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A PARADIGMATIC CHANGE IN FINANCE AND FUNDING IN THE CULTURAL AND CREATIVE INDUSTRIES

By Ellen Loots, Diana Betzler, Trine Bille, Karol Jan Borowiecki, and Boram Lee

The special issue New Forms of Finance and Funding in the Cultural and Creative Industries of the Journal of Cultural Economics explores the recurring question of how to innovatively raise financial resources for the cultural and creative industries.

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UNDERSTANDING URBAN ALTERNATIVE CULTURAL PRODUCTION

By Enrico Bertacchini and Francesco Puletti

From the ashes of the creative city paradigm, there is a growing awareness of the urban creative economy as a complex adaptive system of intertwined actors and institutions. Yet, especially in the European context, little attention has been given to understanding informal and alternative art spaces and venues that contribute to the vibrancy of the urban cultural scene.

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ASSERTING EMOTIONS FOR VIRTUAL REALITY: TOWARD EXPERIENCE SCORING

By Charles-Alexandre Delestage & Willy Yvart

Virtual reality has already met art and culture in its recent growth. Emotions, as an important part of everyone’s relation to the world, could give precious insights to favour its further development.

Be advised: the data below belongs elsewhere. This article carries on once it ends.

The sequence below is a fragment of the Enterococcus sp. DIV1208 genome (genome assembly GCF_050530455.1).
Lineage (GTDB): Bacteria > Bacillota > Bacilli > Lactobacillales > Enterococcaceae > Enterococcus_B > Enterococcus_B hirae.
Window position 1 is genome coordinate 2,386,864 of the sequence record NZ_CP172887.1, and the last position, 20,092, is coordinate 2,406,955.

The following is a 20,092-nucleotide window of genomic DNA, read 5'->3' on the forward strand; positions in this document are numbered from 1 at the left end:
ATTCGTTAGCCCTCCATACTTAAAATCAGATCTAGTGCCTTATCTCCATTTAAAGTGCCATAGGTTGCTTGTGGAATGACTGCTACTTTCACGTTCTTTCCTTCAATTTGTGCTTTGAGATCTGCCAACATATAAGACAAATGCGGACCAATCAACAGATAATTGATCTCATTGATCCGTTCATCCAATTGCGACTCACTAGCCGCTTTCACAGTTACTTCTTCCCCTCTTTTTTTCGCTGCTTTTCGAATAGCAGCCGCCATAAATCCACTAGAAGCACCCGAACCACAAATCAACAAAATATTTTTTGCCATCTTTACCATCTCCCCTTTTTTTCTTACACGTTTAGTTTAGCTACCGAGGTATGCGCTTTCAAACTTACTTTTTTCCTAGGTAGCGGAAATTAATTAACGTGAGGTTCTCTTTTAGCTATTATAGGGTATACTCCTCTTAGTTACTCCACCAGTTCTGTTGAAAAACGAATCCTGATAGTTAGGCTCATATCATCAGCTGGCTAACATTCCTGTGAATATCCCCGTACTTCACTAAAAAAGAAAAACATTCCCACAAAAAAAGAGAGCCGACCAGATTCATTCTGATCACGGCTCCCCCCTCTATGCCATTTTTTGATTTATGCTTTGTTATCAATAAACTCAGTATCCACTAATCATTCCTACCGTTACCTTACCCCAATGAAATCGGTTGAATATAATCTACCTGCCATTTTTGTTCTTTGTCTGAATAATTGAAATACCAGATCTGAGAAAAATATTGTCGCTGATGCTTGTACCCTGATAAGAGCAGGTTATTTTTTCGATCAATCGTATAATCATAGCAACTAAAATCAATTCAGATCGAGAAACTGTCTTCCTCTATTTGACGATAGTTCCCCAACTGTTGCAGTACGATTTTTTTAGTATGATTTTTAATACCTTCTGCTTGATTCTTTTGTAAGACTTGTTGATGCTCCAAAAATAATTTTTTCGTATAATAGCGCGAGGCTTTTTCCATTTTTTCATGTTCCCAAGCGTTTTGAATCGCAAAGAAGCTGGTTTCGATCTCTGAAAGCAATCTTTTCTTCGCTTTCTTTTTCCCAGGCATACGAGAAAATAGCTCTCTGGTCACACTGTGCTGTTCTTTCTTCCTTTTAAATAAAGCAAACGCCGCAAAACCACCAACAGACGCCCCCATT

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INTERNALIZING PRODUCTION COST AND CHANGES OF TASTES: MORE RECENT THEATRE PLAYS FEATURE FEWER ROLES

By Sacit Hadi Akdede, Victor Ginsburgh and Aynur Uçkaç 

We all know the big productions of older classical theatre have full imposing casts yet theatre productions are progressively losing cast size. Is this a response to changes in consumer taste or simply a way to lower the growing production costs?

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DOES COPYRIGHTS INCREASE CREATIVITY? LESSONS FROM ITALIAN OPERA DURING THE NAPOLEONIC AGE

By Michela Giorcelli and Petra Moser

Copyrights establish intellectual property rights in creative goods, from literature and science to images, film, and music. This work shows that the introduction of copyrights increases the quantity and the quality of creative output. Copyright extensions beyond the life of the original creator, however, have minimal effects on creativity.

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